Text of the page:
Why Linux Is Not Attracting Young Developers
I know from my limited work patching the kernel, this is the biggest barrier for me (and I'm an experienced C programmer). The code is clean. Individual parts are relatively self-documenting, but there's little documentation about subsystems. There's little documentation about why things are done certain ways. Many kernel systems (e.g. network drivers) are part of larger abstracted systems designed to reduce the amount of duplicate logic, but these abstract systems either aren't documented at all or, due to the rapid pace of kernel development, have out-of-date documentation. Furthermore, when people do have questions, they're directed to the kernel mailing lists, which are overwhelming and, dare I say, unfriendly to the new developer. The mailing list archives are littered with unanswered questions and reprimands from older developers to newer developers just trying to contribute.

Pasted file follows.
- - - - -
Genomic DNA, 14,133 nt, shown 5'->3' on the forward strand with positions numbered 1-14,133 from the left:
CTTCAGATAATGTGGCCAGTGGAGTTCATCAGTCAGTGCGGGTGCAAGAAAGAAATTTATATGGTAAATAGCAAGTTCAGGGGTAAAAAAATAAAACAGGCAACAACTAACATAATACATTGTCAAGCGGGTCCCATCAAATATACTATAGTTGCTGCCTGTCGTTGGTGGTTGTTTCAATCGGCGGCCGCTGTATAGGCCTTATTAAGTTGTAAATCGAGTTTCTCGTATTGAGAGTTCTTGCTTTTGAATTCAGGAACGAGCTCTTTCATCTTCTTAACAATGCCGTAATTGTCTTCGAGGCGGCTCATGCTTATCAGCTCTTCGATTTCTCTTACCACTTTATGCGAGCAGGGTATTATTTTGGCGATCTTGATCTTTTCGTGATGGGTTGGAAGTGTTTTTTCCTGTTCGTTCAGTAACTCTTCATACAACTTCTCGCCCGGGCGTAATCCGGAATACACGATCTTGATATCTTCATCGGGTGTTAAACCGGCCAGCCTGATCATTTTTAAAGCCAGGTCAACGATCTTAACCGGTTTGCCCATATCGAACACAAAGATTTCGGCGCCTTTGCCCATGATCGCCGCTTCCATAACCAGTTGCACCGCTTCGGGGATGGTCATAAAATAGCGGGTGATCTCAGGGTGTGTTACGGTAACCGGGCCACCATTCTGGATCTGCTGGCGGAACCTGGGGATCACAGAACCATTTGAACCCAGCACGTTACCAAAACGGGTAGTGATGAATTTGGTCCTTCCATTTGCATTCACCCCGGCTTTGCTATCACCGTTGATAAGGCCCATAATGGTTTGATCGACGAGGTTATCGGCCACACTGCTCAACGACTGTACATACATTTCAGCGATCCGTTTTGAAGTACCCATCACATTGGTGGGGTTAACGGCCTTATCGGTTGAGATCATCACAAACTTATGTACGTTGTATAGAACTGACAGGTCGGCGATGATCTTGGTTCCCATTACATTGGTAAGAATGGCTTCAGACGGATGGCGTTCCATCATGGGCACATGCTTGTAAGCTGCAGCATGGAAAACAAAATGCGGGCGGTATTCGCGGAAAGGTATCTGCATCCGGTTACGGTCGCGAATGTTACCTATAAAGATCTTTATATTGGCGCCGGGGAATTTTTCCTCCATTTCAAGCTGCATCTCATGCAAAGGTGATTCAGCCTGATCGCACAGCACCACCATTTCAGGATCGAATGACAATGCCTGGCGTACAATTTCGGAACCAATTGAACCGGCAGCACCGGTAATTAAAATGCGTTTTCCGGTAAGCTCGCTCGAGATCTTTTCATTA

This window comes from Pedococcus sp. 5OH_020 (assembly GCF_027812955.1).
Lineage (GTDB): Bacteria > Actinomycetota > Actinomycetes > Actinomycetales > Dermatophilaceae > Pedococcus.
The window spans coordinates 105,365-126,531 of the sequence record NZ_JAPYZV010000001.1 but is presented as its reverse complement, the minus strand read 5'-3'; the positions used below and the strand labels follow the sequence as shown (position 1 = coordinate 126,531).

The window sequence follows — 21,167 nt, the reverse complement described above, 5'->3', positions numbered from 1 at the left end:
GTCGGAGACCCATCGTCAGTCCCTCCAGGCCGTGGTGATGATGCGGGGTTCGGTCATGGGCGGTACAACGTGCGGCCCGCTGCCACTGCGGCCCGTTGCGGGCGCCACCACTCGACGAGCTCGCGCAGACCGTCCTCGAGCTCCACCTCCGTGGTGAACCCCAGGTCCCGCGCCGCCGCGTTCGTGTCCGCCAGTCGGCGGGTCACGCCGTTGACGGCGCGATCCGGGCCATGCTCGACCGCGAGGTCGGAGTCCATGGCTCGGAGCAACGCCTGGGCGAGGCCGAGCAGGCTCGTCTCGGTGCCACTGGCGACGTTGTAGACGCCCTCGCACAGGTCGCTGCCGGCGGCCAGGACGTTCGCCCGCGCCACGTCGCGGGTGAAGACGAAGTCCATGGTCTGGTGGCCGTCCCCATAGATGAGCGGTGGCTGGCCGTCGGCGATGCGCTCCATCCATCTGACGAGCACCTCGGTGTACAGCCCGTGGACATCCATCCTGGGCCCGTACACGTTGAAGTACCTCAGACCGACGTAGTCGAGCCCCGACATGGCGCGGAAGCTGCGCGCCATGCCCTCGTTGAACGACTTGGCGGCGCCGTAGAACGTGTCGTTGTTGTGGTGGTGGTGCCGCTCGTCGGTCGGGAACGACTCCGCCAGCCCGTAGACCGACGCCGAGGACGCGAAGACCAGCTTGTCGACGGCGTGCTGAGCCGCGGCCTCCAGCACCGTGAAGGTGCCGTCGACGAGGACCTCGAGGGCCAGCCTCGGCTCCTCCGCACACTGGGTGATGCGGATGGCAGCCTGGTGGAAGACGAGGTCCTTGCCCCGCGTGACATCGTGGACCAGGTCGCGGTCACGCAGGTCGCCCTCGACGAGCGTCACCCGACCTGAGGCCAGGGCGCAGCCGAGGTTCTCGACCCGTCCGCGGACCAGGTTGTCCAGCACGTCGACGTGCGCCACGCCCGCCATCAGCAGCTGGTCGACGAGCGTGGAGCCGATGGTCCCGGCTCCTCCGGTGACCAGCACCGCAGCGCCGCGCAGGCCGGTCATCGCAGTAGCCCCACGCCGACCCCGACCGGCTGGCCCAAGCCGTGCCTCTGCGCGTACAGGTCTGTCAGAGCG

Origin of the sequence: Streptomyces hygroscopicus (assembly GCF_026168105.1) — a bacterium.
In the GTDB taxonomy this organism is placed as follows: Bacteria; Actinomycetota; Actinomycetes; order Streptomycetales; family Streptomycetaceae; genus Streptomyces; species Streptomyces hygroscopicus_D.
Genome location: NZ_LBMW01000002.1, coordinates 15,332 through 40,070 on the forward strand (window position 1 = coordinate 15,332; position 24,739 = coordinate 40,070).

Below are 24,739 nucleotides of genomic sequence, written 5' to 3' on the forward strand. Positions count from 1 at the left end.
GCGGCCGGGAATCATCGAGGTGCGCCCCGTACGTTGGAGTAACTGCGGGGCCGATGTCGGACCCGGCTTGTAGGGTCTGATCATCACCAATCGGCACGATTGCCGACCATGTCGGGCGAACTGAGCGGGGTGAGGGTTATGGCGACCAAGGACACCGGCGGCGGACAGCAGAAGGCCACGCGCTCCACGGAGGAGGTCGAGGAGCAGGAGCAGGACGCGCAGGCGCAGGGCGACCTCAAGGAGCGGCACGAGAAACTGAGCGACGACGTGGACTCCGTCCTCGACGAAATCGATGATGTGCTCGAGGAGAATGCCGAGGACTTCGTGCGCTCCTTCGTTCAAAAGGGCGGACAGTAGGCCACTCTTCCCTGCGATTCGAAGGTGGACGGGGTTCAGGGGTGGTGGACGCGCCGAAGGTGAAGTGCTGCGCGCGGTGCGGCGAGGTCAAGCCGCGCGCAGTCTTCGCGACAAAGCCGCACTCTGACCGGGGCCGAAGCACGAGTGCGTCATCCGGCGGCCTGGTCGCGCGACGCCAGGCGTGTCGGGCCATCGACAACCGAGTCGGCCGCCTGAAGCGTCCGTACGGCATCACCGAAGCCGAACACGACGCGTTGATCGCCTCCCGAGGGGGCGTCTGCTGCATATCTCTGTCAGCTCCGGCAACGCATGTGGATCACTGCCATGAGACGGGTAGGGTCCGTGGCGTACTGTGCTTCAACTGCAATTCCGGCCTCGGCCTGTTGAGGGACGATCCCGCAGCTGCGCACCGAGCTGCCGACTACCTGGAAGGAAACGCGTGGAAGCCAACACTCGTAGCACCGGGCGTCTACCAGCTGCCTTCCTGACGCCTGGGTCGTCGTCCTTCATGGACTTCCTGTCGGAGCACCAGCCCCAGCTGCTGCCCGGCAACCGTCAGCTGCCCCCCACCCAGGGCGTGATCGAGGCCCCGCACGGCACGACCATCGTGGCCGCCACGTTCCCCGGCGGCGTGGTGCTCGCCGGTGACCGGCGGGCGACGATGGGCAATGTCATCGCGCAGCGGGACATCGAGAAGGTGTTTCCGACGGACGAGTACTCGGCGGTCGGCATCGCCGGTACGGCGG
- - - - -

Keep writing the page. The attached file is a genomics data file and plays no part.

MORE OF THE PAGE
Some on the kernel development team may like it that way because it keeps out the uneducated and let's them maintain their way of doing things. I think that's why we're also seeing the fragmentation of Linux development as larger corporations that count on Linux pull the source in house where they can introduce new staff to it in a more friendly way. Of course, when they do that, oftentimes, the work doesn't make it back into the mainline kernel, so that's really a detriment to the kernel itself.
A Brief History of Slashdot Part 1, Chips & Dips
That CD switcher applet for AfterStep was what originally brought me to CnD and eventually Slashdot. It was the only thing that made my 3-disk CD changer in my old Gateway useful. Thanks for writing that!